CDMA2000 (also known as C2K or IMT Multi‑Carrier (IMT‑MC)) is a family of 3G mobile technology standards for sending voice, data, and signaling data between mobile phones and cell sites. It is developed by 3GPP2 as a backwards-compatible successor to second-generation cdmaOne (IS-95) set of standards and used especially in North America and South Korea.
The name CDMA2000 denotes a family of standards that represent the successive, evolutionary stages of the underlying technology. These are:
- Voice: CDMA2000 1xRTT, 1X Advanced
- Data: CDMA2000 1xEV-DO (Evolution-Data Optimized): Release 0, Revision A, Revision B, Ultra Mobile Broadband (UMB)
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CDMA2000 1X (IS-2000), also known as 1x and 1xRTT, is the core CDMA2000 wireless air interface standard. The designation "1x", meaning 1 times radio transmission technology, indicates the same radio frequency (RF) bandwidth as IS-95: a duplex pair of 1.25 MHz radio channels. 1xRTT almost doubles the capacity of IS-95 by adding 64 more traffic channels to the forward link, orthogonal to (in quadrature with) the original set of 64. The 1X standard supports packet data speeds of up to 153 kbit/s with real world data transmission averaging 80–100 kbit/s in most commercial applications. IMT-2000 also made changes to the data link layer for greater use of data services, including medium and link access control protocols and quality of service (QoS). The IS-95 data link layer only provided "best efforts delivery" for data and circuit switched channel for voice (i.e., a voice frame once every 20 ms).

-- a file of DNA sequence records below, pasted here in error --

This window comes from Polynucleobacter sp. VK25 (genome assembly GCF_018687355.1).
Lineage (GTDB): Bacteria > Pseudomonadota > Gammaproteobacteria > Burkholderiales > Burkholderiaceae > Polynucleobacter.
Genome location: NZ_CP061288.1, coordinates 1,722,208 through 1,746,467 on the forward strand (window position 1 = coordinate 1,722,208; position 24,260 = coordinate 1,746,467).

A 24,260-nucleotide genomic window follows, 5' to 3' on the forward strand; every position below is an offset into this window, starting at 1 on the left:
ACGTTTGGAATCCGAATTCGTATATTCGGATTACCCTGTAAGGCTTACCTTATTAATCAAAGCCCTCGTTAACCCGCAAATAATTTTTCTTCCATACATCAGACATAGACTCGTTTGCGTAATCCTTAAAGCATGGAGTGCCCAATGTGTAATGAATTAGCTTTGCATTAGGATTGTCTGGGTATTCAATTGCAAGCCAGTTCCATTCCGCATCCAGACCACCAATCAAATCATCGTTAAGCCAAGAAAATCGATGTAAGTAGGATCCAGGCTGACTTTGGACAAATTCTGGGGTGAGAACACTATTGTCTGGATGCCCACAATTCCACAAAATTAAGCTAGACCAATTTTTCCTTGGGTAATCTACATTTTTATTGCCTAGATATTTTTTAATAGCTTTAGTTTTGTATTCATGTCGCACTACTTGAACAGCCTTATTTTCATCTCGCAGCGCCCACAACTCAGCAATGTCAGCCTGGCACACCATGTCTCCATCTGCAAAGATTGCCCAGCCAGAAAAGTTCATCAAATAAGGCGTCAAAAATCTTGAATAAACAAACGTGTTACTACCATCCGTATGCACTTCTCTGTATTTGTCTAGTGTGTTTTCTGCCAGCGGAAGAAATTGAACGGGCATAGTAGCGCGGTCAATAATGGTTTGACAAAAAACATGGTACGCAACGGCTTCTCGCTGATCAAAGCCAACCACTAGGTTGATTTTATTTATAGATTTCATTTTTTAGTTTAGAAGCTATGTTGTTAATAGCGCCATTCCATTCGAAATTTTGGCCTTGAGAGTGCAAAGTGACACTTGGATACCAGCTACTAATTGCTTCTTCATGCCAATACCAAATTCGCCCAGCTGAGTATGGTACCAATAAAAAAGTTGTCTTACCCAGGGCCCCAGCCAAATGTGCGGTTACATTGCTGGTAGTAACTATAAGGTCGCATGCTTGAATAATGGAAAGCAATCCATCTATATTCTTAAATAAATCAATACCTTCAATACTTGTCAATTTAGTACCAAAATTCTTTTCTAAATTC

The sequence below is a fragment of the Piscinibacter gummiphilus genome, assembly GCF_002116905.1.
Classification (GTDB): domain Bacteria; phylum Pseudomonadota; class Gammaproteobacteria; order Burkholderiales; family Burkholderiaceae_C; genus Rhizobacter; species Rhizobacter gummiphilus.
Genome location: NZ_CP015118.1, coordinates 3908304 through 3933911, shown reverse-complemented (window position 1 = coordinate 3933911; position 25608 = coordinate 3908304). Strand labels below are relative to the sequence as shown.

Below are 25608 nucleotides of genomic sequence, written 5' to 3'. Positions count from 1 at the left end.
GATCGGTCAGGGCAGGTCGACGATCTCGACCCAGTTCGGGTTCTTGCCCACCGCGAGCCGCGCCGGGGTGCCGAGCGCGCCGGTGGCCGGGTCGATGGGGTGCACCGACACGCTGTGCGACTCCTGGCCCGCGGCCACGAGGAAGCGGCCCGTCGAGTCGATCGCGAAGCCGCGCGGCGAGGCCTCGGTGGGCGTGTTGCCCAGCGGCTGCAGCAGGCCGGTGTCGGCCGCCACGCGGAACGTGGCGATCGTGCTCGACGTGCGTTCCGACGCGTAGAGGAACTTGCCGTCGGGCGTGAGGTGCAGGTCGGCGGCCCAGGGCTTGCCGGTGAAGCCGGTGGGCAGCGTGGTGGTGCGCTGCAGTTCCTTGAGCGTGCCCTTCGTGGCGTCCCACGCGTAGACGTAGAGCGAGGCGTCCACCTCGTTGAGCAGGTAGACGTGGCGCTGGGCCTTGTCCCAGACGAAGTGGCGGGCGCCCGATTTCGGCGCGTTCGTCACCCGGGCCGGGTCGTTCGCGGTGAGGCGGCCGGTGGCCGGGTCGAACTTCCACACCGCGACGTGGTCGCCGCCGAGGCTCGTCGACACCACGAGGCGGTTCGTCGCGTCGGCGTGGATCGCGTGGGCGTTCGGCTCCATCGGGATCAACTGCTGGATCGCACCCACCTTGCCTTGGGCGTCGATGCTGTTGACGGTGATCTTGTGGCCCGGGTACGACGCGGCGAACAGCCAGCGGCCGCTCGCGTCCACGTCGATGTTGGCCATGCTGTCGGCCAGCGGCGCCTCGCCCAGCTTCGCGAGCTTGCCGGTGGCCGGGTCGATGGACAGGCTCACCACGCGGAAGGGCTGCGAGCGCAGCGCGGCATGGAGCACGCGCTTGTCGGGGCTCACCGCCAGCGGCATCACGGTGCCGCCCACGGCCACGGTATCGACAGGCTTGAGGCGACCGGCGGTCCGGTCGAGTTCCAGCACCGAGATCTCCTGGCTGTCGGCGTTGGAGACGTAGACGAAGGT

CDMA2000 1xEV-DO (Evolution-Data Optimized), often abbreviated as EV-DO or EV, is a telecommunications standard for the wireless transmission of data through radio signals, typically for broadband Internet access. It uses multiplexing techniques including code-division multiple access (CDMA) as well as time-division multiple access to maximize both individual user's throughput and the overall system throughput. It is standardized (IS-856) by 3rd Generation Partnership Project 2 (3GPP2) as part of the CDMA2000 family of standards and has been adopted by many mobile phone service providers around the world – particularly those previously employing CDMA networks.
CDMA2000 technology was developed by Qualcomm in the late 1990s as an enhancement to the CDMA standard. The intended 4G successor to CDMA2000 was UMB (Ultra Mobile Broadband); however, in November 2008, Qualcomm announced it was ending development of the technology, favoring LTE instead.
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In 2007, Qualcomm provided a global patent license for CDMA2000 to the Chinese company Teleepoch.
- "What really is a Third Generation (3G) Mobile Technology" (PDF). International Telecommunication Union. Archived from the original (PDF) on June 7, 2011. Retrieved October 28, 2012.
- CDMA2000 trademark application, uspto.gov, November 17, 2009
- "CDG : Technology : CDMA2000 1X". CDMA Development Group. Archived from the original on August 2, 2010. Retrieved July 28, 2017.
- "Evolution of CDMA Roadmap—Voice Perspective" (PDF). Alcatel-Lucent. May 13, 2010. Archived from the original (PDF) on October 5, 2016. Retrieved May 17, 2016.
- "Guidelines for using cdma2000 1x Revision E Features on Earlier Revisions" (PDF). 3GPP2. July 2011. Archived from the original (PDF) on July 5, 2016. Retrieved May 17, 2016.
- "1X Advanced". Qualcomm. Retrieved September 18, 2013.
- "CDG : CDMA Statistics". CDMA Development Group. Archived from the original on September 27, 2018. Retrieved June 13, 2015.
- Qualcomm halts UMB project, Reuters, November 13, 2008
- "Qualcomm gives patent license for CDMA2000 units to Chinese firm". Reuters. September 27, 2007. Retrieved December 5, 2021.
- TIA TR-45 Engineering Committee for CDMA Standards
- 3GPP2 Archived January 23, 2004, at the Wayback Machine Standards and specifications
- CDMA2000 Overviews of the CDMA2000 standards - 1X to UMB
- cdma2000.info Online interactive cdma2000 SDU decoder - covers all releases up to C.S0005-F 2.0
- A Detailed Introduction to the EV-DO Downlink